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    Japanese children little have interest in the content they learn in mathematics and do not think about how they can apply the math they learn to their daily lives.  This reality is probably due to school mathematics being so detached from the children and the society.  The lesson described in this case used the subject of mathematics to address a wish at the root of ESD: to enable children to live better in society in the future and to make society better in the future.

An “ESD” Way of Learning Statistics
    Mathematics education at the school focuses on making use of data—in other words, learning “statistics.”  For children who carry the burden of achieving a sustainable society, indispensable skills include not only making charts and graphs and understanding basic statistical terminology and concepts, but practical skills in gathering, organising, analysing, and evaluating data from a critical perspective, and making judgments.
    Therefore, in the “sample survey” (Ninth grade) lesson, students were asked to conduct a survey on the theme of environment and consumption.  Students developed a hypothesis based on the theme, created and implemented a survey to test the hypothesis, conducted analysis and summarised results, and presented the results to the seventh-graders.  The lesson was designed as project-based learning consisting of a sequence of steps.
    The multiple-choice questions created by each group were answered by the others and results totaled.  Thus, it became a general survey of all 147 third-graders.  The overall results were then used to enable students to learn about methods of survey sampling.  Concretely, this consisted of:
Entering the responses of each student into the spreadsheet software
On an analysis sheet prepared by the teacher, looking at the survey results
Using random numbers to pick out several groups of data and comparing the results of this data sample with the overall results
The mathematical goal of the sample survey is in the third step.  In other words, through this activity, the aim is to have students understand the meaning and effectiveness of sample surveys.  However, the meaning from an ESD perspective is even deeper.

Can We Really Trust the Data?
    Concerning their study of statistics, students wrote the following reflections:
    “I often see statistics in my daily life and use them as a reference.  However, I never tried to think about how those statistics were created or about the original group on which the data sample was based--in other words, whether the statistics could be trusted.  Through the statistics lessons, I learned that thinking about this is important and that one shouldn’t straight-forwardly accept the results presented.”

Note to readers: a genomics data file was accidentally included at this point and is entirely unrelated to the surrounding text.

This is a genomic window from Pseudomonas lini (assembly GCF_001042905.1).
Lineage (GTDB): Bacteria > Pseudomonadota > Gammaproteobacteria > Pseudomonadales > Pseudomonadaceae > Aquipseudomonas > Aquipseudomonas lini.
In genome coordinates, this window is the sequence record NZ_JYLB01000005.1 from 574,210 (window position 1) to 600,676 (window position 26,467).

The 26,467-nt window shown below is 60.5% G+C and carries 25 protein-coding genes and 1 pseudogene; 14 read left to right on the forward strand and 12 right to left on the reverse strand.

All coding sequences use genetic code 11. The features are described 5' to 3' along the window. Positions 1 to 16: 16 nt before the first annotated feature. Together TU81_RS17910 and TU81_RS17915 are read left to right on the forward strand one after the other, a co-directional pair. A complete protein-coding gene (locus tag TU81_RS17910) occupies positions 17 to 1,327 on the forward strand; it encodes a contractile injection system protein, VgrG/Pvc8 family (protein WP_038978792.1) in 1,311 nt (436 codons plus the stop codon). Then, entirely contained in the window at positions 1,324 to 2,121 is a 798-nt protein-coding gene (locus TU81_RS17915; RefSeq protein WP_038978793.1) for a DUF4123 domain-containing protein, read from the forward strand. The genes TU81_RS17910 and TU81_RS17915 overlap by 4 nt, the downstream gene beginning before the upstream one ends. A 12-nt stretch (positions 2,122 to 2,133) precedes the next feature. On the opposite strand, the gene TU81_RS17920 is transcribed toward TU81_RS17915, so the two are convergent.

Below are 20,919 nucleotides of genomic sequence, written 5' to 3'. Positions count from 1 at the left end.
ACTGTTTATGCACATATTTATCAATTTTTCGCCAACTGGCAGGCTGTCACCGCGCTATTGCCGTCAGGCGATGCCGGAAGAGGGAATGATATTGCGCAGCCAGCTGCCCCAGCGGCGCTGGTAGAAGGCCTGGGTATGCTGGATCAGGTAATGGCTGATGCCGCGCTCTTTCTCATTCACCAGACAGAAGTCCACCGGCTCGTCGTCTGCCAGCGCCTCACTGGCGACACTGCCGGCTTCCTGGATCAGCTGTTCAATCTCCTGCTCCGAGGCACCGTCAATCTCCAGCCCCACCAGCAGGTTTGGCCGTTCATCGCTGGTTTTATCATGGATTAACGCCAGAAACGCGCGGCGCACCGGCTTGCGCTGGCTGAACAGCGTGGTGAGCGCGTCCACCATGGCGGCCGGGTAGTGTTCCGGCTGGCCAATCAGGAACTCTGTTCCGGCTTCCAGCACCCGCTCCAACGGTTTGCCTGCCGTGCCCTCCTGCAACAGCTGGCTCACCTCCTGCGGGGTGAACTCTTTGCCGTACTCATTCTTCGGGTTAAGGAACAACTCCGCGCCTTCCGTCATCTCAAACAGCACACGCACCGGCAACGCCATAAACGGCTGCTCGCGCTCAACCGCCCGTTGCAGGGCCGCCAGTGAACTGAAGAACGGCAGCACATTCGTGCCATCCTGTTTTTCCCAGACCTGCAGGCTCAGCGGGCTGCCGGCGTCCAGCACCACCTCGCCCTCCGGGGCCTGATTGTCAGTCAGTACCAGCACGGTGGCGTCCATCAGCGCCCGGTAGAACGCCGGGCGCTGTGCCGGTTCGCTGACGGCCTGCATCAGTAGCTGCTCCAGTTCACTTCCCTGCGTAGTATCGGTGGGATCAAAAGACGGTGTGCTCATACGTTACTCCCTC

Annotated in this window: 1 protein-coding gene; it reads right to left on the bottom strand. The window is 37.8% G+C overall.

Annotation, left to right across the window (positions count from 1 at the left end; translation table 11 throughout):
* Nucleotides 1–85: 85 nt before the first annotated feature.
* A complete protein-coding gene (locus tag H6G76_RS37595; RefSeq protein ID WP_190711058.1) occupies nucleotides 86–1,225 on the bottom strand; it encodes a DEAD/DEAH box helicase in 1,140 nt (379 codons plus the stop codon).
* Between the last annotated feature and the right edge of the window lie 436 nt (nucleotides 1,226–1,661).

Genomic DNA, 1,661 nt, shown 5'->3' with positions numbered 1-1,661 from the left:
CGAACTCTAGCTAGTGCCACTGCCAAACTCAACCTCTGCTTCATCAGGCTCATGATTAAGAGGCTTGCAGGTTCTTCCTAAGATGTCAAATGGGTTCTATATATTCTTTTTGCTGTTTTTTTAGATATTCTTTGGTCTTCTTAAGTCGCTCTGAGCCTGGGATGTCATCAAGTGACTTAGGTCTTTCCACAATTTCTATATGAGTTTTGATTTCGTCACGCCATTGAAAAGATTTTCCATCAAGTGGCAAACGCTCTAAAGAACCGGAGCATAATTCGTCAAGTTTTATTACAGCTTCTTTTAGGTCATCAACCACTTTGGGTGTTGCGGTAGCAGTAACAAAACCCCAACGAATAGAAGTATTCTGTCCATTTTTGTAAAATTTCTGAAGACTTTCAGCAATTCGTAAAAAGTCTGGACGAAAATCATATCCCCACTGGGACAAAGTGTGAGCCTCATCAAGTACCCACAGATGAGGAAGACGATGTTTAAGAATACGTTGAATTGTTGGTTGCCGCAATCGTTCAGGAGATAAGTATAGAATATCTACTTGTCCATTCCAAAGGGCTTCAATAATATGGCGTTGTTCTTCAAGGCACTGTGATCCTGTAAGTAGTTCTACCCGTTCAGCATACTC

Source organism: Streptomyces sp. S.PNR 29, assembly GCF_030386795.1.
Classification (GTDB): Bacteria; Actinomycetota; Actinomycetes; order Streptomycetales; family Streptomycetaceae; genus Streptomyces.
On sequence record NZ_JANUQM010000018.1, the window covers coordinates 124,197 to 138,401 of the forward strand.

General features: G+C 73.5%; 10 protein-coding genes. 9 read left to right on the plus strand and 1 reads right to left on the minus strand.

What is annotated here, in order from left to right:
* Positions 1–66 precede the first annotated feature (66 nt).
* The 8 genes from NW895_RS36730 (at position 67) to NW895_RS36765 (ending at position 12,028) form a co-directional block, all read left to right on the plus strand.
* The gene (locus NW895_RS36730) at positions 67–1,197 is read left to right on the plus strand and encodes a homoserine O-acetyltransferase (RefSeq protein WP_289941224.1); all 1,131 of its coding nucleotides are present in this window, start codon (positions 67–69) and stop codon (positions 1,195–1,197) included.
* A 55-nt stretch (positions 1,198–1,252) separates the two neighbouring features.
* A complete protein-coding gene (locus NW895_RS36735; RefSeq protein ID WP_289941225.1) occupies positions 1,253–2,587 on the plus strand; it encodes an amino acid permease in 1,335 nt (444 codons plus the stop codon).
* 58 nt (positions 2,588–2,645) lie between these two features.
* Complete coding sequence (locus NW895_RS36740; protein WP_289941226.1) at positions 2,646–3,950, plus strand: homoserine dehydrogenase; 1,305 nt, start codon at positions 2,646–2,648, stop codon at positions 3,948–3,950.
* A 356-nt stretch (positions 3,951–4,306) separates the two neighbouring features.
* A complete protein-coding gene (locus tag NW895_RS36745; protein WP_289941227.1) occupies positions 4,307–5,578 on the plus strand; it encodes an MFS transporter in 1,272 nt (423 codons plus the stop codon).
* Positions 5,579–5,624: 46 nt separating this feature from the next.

Among the students were ones who were able to make the connection between the math they had learned and society and their daily lives.

1) Enter the data into the spreadsheet;

2) Display of survey results;

3) Sampling using a chart of random numbers

Learning ESD Through Statistics
    Let’s look closely at two groups in one class.

Group 5: “Fair Trade and World Poverty”
People who know about fair trade are also concerned about the problem of poverty.  People who are concerned about the problem of poverty are taking action to solve the problem of poverty.
Do you know what fair trade is?
What do you think about buying products at a fair price to support producers in developing countries?
What do you think about buying products that contribute to environmental preservation at a fair price?
If both products were the same, would you choose to buy a socially responsible consumption (SRC) product or the comparable product at a lower price?
*SRC (Socially Responsible Consumption): Consumption activities that include concern for human rights and the environment and that contribute to the development of a sustainable society.

Group 5's Presentation materials

Group 6: “Let’s All Think About ESD”
People with an “eco-consciousness” take care of the things they use in their daily lives.
What do you do when your pen runs out of ink?
Do you use your erasers as much as possible?
Do you use your pencil case carefully?
Do you fully use your notebooks?

Group 6's presentation materials

Background of Establishing Hypotheses
    The value of the hypotheses that students developed increases when one knows the background behind establishing these lessons.  For three years, the Junior High School Attached to Nara University of Education had been engaged in a whole-school approach to involvement with ESD (Please refer to page 81).  The environment enabled students to think regularly about sustainable development—in their school subjects, the integrated studies period, school events, and further in voluntary activities that took place outside of regular school hours.  For example, school-wide activities focused on poverty in Africa and Socially Responsible Consumption, things like eco-marks* (a mark placed on products recognized as helpful for environmental conservation) and e-marks* (a mark placed on products that make use of a communities local natural resources) were studied in home economics, and on the school trips students had direct interaction with people taking risks to protect living things in the coral and tidal flats.  Students had the kinds of experiences that would shake their values of what happiness means.  These surveys were created in December in the third year after this kind of study and school life had developed.